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3D printer that uses scrap plastic wins design contest

25 Apr 2014  | Stephen Padilla

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A group of fresh graduates from the University of the Philippines (UP) has designed an earth-friendly 3D printer that uses scrap plastic as printing material in place of the conventional filament, paving way for a more affordable 3D printing technology while reducing plastic waste generation in the process.

Dubbed as the 3D PrintEarth, the prototype 3D printer came into existence through the collaboration of UP students Juan Paolo Espiritu, Martin Jude Borja, Carissa Norielle Cruz, Emilio Vicente Gomez and Kevin Matthew Yatco. Engineering professor Manuel Ramos mentored the team.

3D PrintEarth Block Diagram

Figure 1: Block diagram of 3D PrintEarth.

The novel device makes use of a delta robot, which is a three-armed parallel robot, as its manipulator. Its linear topology is considered as the fastest robotic manipulator structure today as seen in its many applications, such as factory assembly and robotic surgery. The delta robot triggers the extruding element that ejects the printing material—in this case, the hot plastic produced through smelting.

Plastic smelting is the process of heating up plastic into pseudo-liquid form, which makes it a good replacement to the conventional filament in achieving any desired shape. The melting temperature varies on the kind of plastic used, so heat regulation is crucial. In addition, plastic should not be exposed to direct fire to avoid releasing chemical gases and fumes.

Plastic Smelting

Figure 2: Scrap plastic as printing material in place of conventional filament.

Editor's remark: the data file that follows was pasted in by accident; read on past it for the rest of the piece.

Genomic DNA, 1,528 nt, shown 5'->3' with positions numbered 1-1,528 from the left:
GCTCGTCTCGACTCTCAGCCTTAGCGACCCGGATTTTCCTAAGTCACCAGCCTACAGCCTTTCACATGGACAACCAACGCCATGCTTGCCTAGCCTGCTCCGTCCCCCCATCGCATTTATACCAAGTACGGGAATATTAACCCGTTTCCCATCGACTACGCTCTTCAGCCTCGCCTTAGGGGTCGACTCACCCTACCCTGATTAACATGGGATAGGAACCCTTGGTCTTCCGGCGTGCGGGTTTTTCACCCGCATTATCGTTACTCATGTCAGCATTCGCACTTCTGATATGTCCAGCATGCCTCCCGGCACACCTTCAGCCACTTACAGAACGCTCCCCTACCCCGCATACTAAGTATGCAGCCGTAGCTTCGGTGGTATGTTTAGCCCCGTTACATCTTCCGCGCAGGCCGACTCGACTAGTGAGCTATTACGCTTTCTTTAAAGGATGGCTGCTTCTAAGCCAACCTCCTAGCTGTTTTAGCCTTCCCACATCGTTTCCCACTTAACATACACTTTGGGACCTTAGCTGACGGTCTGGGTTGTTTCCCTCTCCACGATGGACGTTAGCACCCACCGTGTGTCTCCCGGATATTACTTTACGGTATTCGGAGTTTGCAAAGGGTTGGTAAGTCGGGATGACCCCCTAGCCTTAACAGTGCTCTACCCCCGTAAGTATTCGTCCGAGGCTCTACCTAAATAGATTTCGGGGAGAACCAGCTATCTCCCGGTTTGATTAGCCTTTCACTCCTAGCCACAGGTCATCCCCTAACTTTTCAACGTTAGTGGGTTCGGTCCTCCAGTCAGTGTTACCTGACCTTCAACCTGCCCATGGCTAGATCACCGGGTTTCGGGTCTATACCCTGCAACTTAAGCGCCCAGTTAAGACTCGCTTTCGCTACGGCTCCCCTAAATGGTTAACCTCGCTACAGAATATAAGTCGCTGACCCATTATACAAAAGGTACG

Operating at 16MHz, an ATMega328P microcontroller with 20 general-purpose input/output (GPIO) pins runs the 3D PrintEarth, taking full charge of other components such as motor drivers, LCD display, sensors, switches, and the computer.

An L298N dual H-bridge drives the stepper motors and connects to a 74LS194 bi-directional shift register in order to allow smooth motor rotation in both directions. A pulse-width modulation (PWM) signal controls the duty cycle of operation, resulting in a regulated torque output and heat generation of the driver.

While the stepper motor is responsible for driving the filament, turning the heating element on and off is the job of the UA-SH-105d 5V relay. Doing this allows the regulation of the extruding temperature to the desired level, which is around 200°C for PLA plastic. The team utilised a hacked 220V 40W glue gun as the heating element used in melting the plastic. As a consequence, the filament diameter depends on the glue gun's feed diameter.

3D PrintEarth prototype

Figure 3: Prototype of 3D PrintEarth.

The printer's body is made from locally available parts, resulting in cheaper cost of around $330 as compared to 3D printers in the market, which stand at more than $2,200.

"I wanted to raise the awareness of 3D printing by overcoming one of the major reasons why it isn't a mainstream technology yet—the high cost of the printer and the printing filament," Espiritu told EDN Asia.

In addition, the 3D PrintEarth has the ability to take in scrap plastic as its printing material. "By using used water bottles, grocery bags, etc., not only does the printer material practically cost nothing, it also provides a great opportunity to minimise our country's plastic waste generation, which can reach a disturbingly high rate of 5,600tons of waste per day," Espiritu said.

UP Team

Figure 4: The UP team that developed the low-cost and earth-friendly 3D printer: Dr. Ramos, Yatco, Cruz, Espiritu, Gomez, and Borja.

Designing the low-cost printer involved more than just electronics. Espiritu explained that the team's greatest challenge was achieving the working setup with all the variables and settings selected accordingly. "In the design process, we had to make everything work together; that means we had to do the electronic, mechanical, software, and chemical designing simultaneously," he said.

The team's 3D PrintEarth won the top prize at a local electronics design competition sponsored by the Philippines' Department of Science and Technology, besting 17 other designs from 13 schools and universities. They received a cash prize of $4,500, which they plan to use to further develop their printer and fund new projects that are still in the design phase.

One of the team's plans is to have the 3D PrintEarth patented and ready for commercial use, but they have to finalise the design first in order to do so.




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